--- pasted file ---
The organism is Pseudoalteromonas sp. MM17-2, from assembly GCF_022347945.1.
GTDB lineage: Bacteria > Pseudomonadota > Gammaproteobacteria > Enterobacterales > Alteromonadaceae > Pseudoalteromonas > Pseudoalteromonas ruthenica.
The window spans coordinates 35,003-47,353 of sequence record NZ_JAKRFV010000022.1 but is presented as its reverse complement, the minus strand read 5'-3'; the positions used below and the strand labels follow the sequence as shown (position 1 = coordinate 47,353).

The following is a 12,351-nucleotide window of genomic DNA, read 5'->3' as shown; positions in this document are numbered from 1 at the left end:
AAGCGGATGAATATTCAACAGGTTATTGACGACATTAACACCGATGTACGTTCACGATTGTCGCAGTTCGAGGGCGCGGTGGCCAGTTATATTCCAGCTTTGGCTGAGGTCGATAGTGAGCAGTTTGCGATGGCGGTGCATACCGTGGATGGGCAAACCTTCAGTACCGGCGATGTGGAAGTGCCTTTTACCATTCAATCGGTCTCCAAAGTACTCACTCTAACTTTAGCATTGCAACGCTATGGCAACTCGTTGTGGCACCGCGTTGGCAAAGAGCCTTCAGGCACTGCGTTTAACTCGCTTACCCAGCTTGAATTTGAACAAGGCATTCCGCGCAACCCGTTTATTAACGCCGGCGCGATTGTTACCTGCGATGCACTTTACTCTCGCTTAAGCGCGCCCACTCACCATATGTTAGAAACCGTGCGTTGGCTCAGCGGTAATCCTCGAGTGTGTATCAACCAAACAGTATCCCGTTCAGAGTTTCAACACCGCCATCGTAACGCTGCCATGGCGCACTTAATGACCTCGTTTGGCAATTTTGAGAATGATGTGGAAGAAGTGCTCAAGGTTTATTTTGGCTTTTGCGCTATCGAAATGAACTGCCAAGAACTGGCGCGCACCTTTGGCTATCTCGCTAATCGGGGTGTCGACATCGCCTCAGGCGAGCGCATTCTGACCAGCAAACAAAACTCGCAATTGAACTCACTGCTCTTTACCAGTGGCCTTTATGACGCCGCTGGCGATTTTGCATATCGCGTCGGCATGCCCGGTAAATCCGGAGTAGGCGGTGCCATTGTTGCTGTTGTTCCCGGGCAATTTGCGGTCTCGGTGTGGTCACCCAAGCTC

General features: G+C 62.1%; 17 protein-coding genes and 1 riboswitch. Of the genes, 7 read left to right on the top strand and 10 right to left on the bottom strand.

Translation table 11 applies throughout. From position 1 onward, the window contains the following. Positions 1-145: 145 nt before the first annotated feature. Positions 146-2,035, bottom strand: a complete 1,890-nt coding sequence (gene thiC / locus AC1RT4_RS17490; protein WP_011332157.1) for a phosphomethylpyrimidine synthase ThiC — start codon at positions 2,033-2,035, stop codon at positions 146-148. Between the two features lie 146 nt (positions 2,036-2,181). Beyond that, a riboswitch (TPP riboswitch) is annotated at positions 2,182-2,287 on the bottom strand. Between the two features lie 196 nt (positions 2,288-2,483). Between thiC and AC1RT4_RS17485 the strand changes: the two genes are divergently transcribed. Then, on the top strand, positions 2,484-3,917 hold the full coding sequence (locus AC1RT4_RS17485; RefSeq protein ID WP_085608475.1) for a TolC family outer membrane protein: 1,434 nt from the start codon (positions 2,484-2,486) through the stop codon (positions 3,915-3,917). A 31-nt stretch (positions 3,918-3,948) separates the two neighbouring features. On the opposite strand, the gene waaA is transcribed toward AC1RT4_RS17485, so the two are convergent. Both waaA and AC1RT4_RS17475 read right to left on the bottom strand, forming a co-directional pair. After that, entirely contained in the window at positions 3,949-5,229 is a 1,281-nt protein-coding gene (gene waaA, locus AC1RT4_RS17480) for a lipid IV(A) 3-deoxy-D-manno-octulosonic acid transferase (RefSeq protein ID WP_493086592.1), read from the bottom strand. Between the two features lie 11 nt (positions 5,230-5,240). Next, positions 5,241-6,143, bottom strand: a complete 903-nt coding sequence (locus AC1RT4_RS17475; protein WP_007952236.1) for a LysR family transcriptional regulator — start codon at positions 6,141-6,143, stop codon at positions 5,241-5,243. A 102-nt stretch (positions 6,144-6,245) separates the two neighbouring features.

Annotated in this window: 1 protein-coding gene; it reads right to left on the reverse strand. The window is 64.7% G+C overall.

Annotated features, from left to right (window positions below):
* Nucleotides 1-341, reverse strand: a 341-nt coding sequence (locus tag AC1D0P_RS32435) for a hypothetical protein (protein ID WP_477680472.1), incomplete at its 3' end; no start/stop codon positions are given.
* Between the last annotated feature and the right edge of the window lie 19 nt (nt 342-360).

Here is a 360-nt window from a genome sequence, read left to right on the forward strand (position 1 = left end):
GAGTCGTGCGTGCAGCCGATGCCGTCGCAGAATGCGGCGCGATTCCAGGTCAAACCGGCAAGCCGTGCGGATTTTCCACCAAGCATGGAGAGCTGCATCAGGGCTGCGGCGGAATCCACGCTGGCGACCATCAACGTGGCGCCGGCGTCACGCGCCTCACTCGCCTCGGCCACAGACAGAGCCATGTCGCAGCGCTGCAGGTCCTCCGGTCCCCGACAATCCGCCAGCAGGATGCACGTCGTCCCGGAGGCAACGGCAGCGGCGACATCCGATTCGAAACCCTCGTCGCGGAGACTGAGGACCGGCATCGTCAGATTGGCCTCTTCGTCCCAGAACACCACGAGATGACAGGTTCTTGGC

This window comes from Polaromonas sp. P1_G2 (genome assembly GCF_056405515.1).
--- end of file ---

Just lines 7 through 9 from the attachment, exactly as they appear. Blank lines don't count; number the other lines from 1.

Translation table 11 applies throughout. From position 1 onward, the window contains the following. Positions 1-145: 145 nt before the first annotated feature. Positions 146-2,035, bottom strand: a complete 1,890-nt coding sequence (gene thiC / locus AC1RT4_RS17490; protein WP_011332157.1) for a phosphomethylpyrimidine synthase ThiC — start codon at positions 2,033-2,035, stop codon at positions 146-148. Between the two features lie 146 nt (positions 2,036-2,181). Beyond that, a riboswitch (TPP riboswitch) is annotated at positions 2,182-2,287 on the bottom strand. Between the two features lie 196 nt (positions 2,288-2,483). Between thiC and AC1RT4_RS17485 the strand changes: the two genes are divergently transcribed. Then, on the top strand, positions 2,484-3,917 hold the full coding sequence (locus AC1RT4_RS17485; RefSeq protein ID WP_085608475.1) for a TolC family outer membrane protein: 1,434 nt from the start codon (positions 2,484-2,486) through the stop codon (positions 3,915-3,917). A 31-nt stretch (positions 3,918-3,948) separates the two neighbouring features. On the opposite strand, the gene waaA is transcribed toward AC1RT4_RS17485, so the two are convergent. Both waaA and AC1RT4_RS17475 read right to left on the bottom strand, forming a co-directional pair. After that, entirely contained in the window at positions 3,949-5,229 is a 1,281-nt protein-coding gene (gene waaA, locus AC1RT4_RS17480) for a lipid IV(A) 3-deoxy-D-manno-octulosonic acid transferase (RefSeq protein ID WP_493086592.1), read from the bottom strand. Between the two features lie 11 nt (positions 5,230-5,240). Next, positions 5,241-6,143, bottom strand: a complete 903-nt coding sequence (locus AC1RT4_RS17475; protein WP_007952236.1) for a LysR family transcriptional regulator — start codon at positions 6,141-6,143, stop codon at positions 5,241-5,243. A 102-nt stretch (positions 6,144-6,245) separates the two neighbouring features.

Annotated in this window: 1 protein-coding gene; it reads right to left on the reverse strand. The window is 64.7% G+C overall.

Annotated features, from left to right (window positions below):